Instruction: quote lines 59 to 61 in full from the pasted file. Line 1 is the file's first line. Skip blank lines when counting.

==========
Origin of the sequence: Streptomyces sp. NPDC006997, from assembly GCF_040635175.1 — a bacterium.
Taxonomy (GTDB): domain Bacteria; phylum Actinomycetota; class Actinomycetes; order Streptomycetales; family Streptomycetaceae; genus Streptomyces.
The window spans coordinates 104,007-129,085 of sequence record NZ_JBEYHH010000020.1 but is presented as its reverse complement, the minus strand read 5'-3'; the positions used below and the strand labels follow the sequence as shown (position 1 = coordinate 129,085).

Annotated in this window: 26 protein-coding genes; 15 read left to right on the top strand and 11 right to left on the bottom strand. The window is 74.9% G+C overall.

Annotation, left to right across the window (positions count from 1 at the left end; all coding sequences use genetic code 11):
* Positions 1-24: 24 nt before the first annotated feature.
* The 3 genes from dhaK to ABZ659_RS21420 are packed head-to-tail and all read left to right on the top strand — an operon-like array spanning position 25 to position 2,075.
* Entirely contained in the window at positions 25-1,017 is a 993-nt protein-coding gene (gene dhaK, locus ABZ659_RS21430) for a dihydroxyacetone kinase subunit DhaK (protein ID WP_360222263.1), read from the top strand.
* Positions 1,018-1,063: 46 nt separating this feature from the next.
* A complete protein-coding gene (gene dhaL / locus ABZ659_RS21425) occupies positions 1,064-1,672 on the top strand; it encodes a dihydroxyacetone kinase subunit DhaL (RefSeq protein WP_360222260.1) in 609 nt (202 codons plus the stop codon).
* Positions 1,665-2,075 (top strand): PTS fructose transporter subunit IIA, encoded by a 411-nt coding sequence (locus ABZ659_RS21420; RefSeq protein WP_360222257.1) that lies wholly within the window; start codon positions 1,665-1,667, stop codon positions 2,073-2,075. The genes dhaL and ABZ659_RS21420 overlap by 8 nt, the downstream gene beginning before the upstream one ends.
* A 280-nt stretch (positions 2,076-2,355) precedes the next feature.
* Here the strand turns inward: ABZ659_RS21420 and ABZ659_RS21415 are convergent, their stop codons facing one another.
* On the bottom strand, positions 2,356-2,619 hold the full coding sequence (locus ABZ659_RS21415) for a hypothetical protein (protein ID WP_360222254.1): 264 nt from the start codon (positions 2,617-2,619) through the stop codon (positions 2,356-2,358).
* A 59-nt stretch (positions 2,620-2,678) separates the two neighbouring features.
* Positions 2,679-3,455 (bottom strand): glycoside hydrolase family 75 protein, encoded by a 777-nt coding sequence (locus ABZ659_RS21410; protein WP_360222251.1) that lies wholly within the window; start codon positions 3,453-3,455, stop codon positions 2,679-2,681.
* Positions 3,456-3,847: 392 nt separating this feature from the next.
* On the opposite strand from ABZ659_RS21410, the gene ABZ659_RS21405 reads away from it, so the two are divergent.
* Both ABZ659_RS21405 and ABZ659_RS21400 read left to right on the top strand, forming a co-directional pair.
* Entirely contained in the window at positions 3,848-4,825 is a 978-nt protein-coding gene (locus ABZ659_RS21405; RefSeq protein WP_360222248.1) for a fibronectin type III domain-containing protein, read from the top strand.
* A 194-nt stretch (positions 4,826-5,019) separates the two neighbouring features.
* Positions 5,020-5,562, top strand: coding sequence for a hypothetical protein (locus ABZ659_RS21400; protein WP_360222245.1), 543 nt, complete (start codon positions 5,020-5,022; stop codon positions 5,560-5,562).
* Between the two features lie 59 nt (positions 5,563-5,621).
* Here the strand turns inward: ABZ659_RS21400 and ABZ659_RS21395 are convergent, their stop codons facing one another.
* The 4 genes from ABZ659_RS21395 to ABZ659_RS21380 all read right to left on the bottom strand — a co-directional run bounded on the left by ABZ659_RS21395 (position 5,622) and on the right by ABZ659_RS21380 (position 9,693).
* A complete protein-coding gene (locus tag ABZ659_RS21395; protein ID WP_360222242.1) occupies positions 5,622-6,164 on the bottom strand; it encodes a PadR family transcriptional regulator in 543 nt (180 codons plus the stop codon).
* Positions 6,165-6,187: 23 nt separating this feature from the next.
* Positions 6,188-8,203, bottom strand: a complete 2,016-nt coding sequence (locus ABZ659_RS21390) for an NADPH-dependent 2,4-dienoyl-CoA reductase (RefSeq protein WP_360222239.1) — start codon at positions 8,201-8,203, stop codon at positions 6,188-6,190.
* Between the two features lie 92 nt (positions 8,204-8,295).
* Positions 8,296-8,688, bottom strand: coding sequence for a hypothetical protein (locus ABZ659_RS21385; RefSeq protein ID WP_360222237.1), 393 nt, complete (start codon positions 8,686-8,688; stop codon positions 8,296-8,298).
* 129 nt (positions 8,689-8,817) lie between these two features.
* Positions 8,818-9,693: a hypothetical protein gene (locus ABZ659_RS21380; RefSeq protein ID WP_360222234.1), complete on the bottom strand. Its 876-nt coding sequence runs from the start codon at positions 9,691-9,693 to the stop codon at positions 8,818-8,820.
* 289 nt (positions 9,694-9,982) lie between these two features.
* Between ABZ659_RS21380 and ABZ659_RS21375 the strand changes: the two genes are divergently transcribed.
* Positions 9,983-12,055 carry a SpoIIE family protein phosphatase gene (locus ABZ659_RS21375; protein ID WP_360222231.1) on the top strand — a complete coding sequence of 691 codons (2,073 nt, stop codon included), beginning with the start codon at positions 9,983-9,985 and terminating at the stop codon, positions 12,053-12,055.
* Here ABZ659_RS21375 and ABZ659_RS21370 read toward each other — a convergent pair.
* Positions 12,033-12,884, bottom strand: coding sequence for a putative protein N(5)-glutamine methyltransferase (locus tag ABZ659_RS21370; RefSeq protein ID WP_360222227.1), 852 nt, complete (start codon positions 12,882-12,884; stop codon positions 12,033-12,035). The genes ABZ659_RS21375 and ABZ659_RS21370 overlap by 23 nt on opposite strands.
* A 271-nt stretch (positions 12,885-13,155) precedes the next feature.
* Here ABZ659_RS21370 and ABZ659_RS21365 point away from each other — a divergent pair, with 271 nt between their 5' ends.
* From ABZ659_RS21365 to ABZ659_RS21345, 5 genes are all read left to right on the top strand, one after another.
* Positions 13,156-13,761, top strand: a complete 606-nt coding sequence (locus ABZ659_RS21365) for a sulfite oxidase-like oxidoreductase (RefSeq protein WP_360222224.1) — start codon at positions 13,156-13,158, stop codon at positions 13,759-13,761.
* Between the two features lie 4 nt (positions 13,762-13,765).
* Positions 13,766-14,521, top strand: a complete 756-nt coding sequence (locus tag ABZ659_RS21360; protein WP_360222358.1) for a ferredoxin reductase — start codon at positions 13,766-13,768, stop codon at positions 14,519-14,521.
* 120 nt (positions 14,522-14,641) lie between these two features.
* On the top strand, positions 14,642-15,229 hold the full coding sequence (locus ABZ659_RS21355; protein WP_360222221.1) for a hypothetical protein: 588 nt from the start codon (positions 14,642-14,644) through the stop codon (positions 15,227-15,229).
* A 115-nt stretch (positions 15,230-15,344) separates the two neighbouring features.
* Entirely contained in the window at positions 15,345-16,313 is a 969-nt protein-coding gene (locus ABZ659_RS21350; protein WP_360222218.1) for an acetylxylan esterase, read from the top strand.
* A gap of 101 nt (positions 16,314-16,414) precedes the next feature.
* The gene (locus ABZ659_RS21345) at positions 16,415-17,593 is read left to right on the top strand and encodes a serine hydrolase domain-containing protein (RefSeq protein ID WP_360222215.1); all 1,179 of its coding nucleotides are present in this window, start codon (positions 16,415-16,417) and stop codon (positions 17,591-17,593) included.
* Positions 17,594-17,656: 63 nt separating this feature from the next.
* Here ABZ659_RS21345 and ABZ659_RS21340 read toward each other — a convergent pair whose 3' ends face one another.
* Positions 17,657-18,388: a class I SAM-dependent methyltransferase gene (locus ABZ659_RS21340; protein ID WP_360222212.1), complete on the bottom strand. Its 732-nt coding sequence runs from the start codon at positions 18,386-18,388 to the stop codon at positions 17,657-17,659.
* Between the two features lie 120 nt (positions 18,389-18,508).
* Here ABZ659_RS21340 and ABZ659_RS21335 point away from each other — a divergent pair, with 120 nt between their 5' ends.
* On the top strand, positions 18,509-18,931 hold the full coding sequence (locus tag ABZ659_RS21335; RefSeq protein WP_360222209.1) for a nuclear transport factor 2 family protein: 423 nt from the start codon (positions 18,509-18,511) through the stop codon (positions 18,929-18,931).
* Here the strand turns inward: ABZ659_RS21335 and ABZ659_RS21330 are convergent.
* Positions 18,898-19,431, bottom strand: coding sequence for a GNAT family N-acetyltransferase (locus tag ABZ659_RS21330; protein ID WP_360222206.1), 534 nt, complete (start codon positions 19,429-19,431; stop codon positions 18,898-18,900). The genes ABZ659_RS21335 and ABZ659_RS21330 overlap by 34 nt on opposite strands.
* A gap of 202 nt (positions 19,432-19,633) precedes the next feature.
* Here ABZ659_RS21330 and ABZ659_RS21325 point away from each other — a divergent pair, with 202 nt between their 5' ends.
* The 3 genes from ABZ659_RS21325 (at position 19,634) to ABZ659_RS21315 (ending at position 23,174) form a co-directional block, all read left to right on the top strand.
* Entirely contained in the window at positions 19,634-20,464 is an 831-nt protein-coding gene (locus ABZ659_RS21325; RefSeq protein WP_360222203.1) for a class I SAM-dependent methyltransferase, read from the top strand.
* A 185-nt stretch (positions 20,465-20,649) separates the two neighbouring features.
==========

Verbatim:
* Here ABZ659_RS21330 and ABZ659_RS21325 point away from each other — a divergent pair, with 202 nt between their 5' ends.
* The 3 genes from ABZ659_RS21325 (at position 19,634) to ABZ659_RS21315 (ending at position 23,174) form a co-directional block, all read left to right on the top strand.
* Entirely contained in the window at positions 19,634-20,464 is an 831-nt protein-coding gene (locus ABZ659_RS21325; RefSeq protein WP_360222203.1) for a class I SAM-dependent methyltransferase, read from the top strand.